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Court of Appeals of Texas,Beaumont.

Ralph Kenneth ROYER, Appellant, v. Deborah Kown ROYER, Appellee.

No. 09-02-201 CV.

Decided: January 23, 2003

Before McKEITHEN, C.J., BURGESS and GAULTNEY, JJ. G. Mark Creighton,Darden, Fowler & Creighton, LLP, Conroe, for appellant. E.M. Schulze, Jr., Schulze & McDonald, LLP, Woodlands, for appellee.


This is an appeal from the denial of a motion to modify the amount of child support ordered to be paid by appellant (petitioner below), Ralph Kenneth Royer.   The trial court conducted a hearing at which both Mr. Royer and appellee, Deborah Kown Royer, testified.   Various documents reflecting the financial status of the parties were also introduced into evidence for the trial court's consideration.   Mr. Royer raises a single appellate issue, viz:  “Did the trial court abuse [its] discretion in denying a modification of child support?”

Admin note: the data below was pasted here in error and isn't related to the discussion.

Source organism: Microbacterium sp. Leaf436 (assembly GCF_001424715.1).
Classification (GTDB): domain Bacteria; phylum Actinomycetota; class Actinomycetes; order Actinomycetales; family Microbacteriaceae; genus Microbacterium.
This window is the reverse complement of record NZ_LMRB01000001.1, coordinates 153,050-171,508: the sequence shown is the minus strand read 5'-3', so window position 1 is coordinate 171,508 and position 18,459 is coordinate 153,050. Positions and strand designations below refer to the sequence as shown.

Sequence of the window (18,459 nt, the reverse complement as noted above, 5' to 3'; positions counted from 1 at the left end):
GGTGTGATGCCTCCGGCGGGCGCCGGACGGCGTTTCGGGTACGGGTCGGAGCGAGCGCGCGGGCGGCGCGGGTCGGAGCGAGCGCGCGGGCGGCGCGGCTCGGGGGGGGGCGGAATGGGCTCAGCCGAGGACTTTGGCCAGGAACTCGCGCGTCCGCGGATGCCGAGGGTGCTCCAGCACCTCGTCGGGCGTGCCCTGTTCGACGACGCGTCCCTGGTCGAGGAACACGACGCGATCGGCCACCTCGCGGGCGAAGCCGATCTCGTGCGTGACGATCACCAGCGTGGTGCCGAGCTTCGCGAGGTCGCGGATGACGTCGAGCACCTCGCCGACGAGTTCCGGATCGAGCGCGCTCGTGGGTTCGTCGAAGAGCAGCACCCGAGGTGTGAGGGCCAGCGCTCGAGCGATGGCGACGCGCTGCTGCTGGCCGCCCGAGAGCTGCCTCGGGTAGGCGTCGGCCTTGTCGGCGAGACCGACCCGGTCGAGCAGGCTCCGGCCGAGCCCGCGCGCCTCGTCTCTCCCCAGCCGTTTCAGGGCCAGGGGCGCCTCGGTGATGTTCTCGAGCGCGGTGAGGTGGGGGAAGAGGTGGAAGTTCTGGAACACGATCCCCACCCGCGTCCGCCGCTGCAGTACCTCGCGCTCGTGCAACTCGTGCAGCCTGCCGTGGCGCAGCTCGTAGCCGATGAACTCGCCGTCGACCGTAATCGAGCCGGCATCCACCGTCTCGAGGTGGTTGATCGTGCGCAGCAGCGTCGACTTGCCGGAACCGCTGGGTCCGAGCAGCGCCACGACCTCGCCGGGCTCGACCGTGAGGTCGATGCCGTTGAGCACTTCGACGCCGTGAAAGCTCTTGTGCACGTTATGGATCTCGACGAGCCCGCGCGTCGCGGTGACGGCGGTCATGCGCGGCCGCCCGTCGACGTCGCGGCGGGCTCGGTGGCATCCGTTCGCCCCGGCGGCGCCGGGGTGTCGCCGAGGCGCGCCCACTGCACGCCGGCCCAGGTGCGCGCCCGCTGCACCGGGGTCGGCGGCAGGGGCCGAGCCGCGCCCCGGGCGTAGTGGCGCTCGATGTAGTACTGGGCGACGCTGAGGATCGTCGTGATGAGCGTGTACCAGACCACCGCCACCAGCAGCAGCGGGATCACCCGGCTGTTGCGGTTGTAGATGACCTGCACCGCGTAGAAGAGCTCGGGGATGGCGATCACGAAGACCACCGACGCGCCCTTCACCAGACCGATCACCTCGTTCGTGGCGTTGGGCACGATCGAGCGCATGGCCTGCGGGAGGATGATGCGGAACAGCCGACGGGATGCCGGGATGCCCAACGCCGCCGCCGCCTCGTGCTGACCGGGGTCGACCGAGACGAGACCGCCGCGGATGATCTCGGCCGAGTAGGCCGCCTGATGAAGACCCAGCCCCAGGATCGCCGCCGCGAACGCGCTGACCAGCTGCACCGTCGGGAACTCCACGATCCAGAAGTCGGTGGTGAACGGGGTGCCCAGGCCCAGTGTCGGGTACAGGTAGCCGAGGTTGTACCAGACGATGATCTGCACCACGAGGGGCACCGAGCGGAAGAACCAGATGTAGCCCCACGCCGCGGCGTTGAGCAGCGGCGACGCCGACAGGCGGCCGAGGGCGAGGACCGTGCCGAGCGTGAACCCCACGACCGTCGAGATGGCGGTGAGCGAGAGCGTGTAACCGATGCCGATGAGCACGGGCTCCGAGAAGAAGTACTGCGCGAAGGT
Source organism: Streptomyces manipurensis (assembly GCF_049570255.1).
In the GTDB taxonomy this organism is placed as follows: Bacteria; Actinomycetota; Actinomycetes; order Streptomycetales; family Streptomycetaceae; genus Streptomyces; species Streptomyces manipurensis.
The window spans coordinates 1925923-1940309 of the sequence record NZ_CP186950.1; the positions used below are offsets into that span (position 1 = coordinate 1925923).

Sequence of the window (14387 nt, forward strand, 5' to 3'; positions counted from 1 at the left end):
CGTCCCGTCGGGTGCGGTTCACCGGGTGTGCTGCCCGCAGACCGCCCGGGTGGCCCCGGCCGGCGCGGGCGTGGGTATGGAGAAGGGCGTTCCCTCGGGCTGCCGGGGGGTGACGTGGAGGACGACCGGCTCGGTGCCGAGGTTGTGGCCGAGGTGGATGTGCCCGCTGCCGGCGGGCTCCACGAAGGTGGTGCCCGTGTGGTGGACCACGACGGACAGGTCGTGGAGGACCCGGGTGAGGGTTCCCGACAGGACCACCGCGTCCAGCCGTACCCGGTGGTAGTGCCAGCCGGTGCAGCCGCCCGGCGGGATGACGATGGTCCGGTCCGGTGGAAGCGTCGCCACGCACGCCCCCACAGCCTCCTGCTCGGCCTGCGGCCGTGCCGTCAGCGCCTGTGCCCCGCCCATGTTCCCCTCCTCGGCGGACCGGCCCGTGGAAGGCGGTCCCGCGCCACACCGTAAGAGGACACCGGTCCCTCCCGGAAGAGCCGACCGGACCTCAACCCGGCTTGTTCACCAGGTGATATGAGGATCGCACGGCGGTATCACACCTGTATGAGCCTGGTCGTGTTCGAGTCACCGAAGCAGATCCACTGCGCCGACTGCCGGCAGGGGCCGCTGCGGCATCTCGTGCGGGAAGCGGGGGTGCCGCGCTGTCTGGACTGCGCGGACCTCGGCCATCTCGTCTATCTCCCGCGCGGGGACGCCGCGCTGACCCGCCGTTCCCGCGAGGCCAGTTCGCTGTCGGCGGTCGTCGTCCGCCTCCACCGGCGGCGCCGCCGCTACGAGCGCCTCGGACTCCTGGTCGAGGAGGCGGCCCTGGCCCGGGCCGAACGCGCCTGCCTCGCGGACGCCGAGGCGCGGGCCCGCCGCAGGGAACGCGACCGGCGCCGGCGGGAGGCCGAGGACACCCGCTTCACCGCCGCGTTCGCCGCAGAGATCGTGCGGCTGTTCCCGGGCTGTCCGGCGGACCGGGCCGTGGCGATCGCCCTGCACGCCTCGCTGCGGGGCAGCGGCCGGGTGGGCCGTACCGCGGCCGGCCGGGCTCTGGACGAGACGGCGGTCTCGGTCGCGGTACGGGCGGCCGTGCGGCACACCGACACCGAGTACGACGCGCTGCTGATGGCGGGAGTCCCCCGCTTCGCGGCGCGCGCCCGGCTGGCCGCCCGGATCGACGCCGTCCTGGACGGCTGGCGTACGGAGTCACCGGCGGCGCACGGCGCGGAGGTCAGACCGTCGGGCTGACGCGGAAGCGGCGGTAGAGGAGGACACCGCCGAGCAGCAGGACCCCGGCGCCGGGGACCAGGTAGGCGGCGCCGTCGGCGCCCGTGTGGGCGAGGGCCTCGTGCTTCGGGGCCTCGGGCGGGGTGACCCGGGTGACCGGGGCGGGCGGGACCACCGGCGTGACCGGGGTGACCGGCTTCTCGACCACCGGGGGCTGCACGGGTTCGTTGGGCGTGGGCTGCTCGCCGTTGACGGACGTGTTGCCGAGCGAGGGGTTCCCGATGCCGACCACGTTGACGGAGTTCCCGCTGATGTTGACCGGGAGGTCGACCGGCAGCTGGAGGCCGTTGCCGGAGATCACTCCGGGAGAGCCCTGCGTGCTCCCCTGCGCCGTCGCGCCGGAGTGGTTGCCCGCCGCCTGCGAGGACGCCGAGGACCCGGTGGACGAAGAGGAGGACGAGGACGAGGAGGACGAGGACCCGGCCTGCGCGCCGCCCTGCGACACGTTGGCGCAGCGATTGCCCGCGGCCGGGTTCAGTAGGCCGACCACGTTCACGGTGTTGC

We review a trial court's decision to deny, or grant, a motion to modify a child support order for an abuse of discretion.   See Worford v. Stamper, 801 S.W.2d 108, 109 (Tex.1990);  Nordstrom v. Nordstrom, 965 S.W.2d 575, 577-78 (Tex.App.-Houston [1st Dist.] 1997, pet. denied).   The test for abuse of discretion is whether the court acted arbitrarily or unreasonably, that is without reference to guiding rules and principles.  Id. at 578.   In making this determination, we must view the evidence in the light most favorable to the actions of the trial court and indulge every legal presumption in favor of the judgment.  Id. We must uphold the trial court's decision as long as there is some evidence of a substantive and probative character to support its decision.  Id.